The Convention on the Conservation of Migratory Species of Wild Animals
What is CMS?
CMS is the Convention on Migratory Species (the full name is the Convention on the Conservation of Migratory Species of Wild Animals). It is also known as the Bonn Convention, because the intergovernmental conference where the Convention was negotiated took place in Bonn in 1979.
The text of the Convention was negotiated in 1979 and the Convention entered into force on 1 November 1983 after 15 Governments had ratified it. The Secretariat that administers the Convention was established in 1984.
The languages of CMS are English, French and Spanish.
How many Parties does CMS have?
As of 1 December 2017, there are 126 Parties to the Convention – 125 countries plus the European Union. Bosnia and Herzegovina is the latest Party to join the Convention.
What species are covered by CMS?
Mammals, birds, reptiles, fish and one insect are listed on the Convention’s two Appendices, including many whales and dolphins, bats, gorillas, antelopes, albatrosses, raptors, waterbirds, sharks, sturgeons, marine turtles and the Monarch Butterfly.
Appendix I lists migratory species that are endangered.
Appendix II lists migratory species which have an unfavourable conservation status and which require international agreements for their conservation and management. It also includes species whose conservation status would significantly benefit from the international cooperation that could be achieved by an international agreement.
What is a migratory species?
For the purposes of the Convention, a migratory species is one that cyclically and predictably crosses one or more national jurisdictional boundaries. The full definition is set out in Article I, paragraph 1 of the Convention.
How is the Convention run?
The Conference of the Parties (COP) is the main decision-making body of the Convention. The COP meets approximately one every three years. The most recent meeting of the COP (COP12) took place in the Philippines in 2017.
Between meetings of the COP, the Standing Committee oversees policy and implementation. The Standing Committee meets once in the years between the COP, as well as immediately before the and immediately after the COP.
Technical advice is provided by the Scientific Council. Each Party can nominate a member and the Conference of Parties appoints a number of experts (currently nine) with specialist knowledge of regional fauna, animal groups or other topics such as bycatch and climate change.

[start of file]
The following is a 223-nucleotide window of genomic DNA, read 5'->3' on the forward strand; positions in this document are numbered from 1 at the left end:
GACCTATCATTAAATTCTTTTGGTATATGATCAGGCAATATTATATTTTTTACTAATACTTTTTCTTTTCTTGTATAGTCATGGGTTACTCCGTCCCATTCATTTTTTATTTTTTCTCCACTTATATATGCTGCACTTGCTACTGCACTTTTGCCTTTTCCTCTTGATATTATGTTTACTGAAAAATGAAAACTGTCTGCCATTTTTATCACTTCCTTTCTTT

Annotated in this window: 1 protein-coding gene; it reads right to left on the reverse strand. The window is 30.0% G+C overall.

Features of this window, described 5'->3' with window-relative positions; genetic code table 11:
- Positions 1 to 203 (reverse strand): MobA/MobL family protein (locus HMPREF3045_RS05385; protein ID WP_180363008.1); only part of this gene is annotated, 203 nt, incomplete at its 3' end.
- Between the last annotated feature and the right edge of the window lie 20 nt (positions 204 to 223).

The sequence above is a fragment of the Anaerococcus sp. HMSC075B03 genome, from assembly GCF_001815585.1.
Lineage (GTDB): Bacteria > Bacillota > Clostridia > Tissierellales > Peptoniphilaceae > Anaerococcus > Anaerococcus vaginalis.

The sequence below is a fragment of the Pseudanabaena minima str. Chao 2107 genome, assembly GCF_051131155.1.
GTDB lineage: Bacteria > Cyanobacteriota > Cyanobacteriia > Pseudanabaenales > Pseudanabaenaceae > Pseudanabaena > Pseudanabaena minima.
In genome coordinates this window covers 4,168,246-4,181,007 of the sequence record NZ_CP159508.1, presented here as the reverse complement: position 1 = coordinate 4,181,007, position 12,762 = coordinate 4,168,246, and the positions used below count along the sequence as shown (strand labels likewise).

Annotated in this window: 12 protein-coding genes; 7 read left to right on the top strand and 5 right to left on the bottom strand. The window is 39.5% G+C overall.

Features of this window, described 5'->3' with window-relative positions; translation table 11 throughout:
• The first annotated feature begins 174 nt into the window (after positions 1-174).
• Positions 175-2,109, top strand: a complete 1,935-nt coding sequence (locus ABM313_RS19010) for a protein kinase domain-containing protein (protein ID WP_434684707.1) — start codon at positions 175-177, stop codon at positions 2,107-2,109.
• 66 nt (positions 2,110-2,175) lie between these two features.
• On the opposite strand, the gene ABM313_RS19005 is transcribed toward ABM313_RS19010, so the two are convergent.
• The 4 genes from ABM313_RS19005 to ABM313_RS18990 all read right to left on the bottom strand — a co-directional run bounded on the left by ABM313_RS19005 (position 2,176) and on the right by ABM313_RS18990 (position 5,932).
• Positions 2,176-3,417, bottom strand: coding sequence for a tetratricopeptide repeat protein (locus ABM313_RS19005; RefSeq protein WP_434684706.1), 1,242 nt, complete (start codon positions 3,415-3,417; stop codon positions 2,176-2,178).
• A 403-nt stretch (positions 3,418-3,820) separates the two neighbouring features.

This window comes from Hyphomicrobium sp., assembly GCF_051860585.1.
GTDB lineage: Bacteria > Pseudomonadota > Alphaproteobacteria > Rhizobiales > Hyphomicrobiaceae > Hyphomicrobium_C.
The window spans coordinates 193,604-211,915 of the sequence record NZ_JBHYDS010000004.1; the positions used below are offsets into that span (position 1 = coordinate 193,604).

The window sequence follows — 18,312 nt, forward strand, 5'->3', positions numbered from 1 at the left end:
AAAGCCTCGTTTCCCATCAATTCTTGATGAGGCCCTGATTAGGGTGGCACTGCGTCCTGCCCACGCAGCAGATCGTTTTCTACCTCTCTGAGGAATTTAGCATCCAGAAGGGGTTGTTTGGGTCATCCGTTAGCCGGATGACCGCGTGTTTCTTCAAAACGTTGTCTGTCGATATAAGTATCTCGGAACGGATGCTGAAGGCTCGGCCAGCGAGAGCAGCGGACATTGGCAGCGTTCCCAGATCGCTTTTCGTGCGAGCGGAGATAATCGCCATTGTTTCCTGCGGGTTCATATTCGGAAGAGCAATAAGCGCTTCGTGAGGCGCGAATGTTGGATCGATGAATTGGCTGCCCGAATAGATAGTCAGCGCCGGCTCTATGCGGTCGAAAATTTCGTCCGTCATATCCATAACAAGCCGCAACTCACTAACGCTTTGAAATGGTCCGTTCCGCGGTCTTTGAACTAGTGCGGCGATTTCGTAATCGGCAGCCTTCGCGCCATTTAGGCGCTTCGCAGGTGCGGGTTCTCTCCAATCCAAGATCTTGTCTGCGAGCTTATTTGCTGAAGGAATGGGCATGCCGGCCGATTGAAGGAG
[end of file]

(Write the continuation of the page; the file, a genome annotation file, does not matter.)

A Secretariat provided by the United Nations Environment Programme (UNEP) administers the Convention, preparing documents, organising meetings and coordinating policy. The Secretariat is based in the UN Campus in Bonn, Germany.
What is the ‘CMS Family’?
CMS was designed to be an umbrella Convention giving rise to more specific instruments dealing with specific species or groups of species often in clearly defined regions. As a result, seven Agreements, international treaties in their own right have been concluded, together with 19 less formal legally non-binding Memoranda of Understanding (MOUs). Together, the Convention, the Agreements and the MOUs are known as the ‘CMS Family’.
CMS Office - Abu Dhabi
When was CMS Office – Abu Dhabi established?
The CMS Office – Abu Dhabi has been hosted by the Environment Agency – Abu Dhabi, on behalf of the Government of the United Arab Emirates since 2009.
The CMS Office – Abu Dhabi is the CMS Secretariat’s largest out-posted office and is home to the Coordinating Unit of the Memorandum of Understanding on the Conservation of Migratory Birds of Prey in Africa and Eurasia and the Dugong MOU Secretariat.
What is the Memorandum of Understanding on the Conservation and Management of Dugongs and their Habitats throughout their Range (Dugong MOU)?
The Dugong MOU is an agreement under the auspices of the Convention on the Conservation of Migratory Species. The Dugong MOU aims to promote internationally coordinated actions to ensure the long-term survival of dugongs and their seagrass habitats throughout their range. The Dugong MOU entered into effect on 31 October 2007 in Abu Dhabi, United Arab Emirates. To date, three Meetings of Signatories (MOS) to the Dugong MOU have taken place. You can read the reports from each
MOS on the Meeting pages. MOS take place every three years; the next MOS is expected to be held in 2020.
How many Signatories does the Dugong MOU have?
As of March 2019, the Dugong MOU has 27 Signatories.
How many Range States does the Dugong MOU cover?
The Dugong MOU has 46 Range States throughout tropical and sub-tropical coastal waters from East Africa to Vanuatu in the Pacific.
What is the aim of the Dugong MOU?
The aim of the Dugong MOU is to achieve a favourable conservation status for dugongs and their seagrass habitats, throughout their range. Signatories to the Dugong MOU implement activities, which are guided by the Conservation and Management Plan, which is annexed to the MOU.
What is the Dugong MOU Conservation and Management Plan?
The Conservation and Management Plan (CMP) guides Signatories to implement actions that conserve dugongs and their seagrass habitats.
The CMP has nine objectives:
- Reduce direct and indirect causes of dugong mortality.
- Improve understanding of dugongs through research and monitoring.
- Protect, conserve and manage habitats for dugongs.
- Improve understanding of dugongs through research and monitoring of their habitats.
- Raise awareness of dugong conservation.
- Enhance national, regional and international cooperation.
- Promote implementation of the MOU.
- Improve legal protection of dugongs and their habitats.
- Enhance national, regional and international cooperation on capacity building.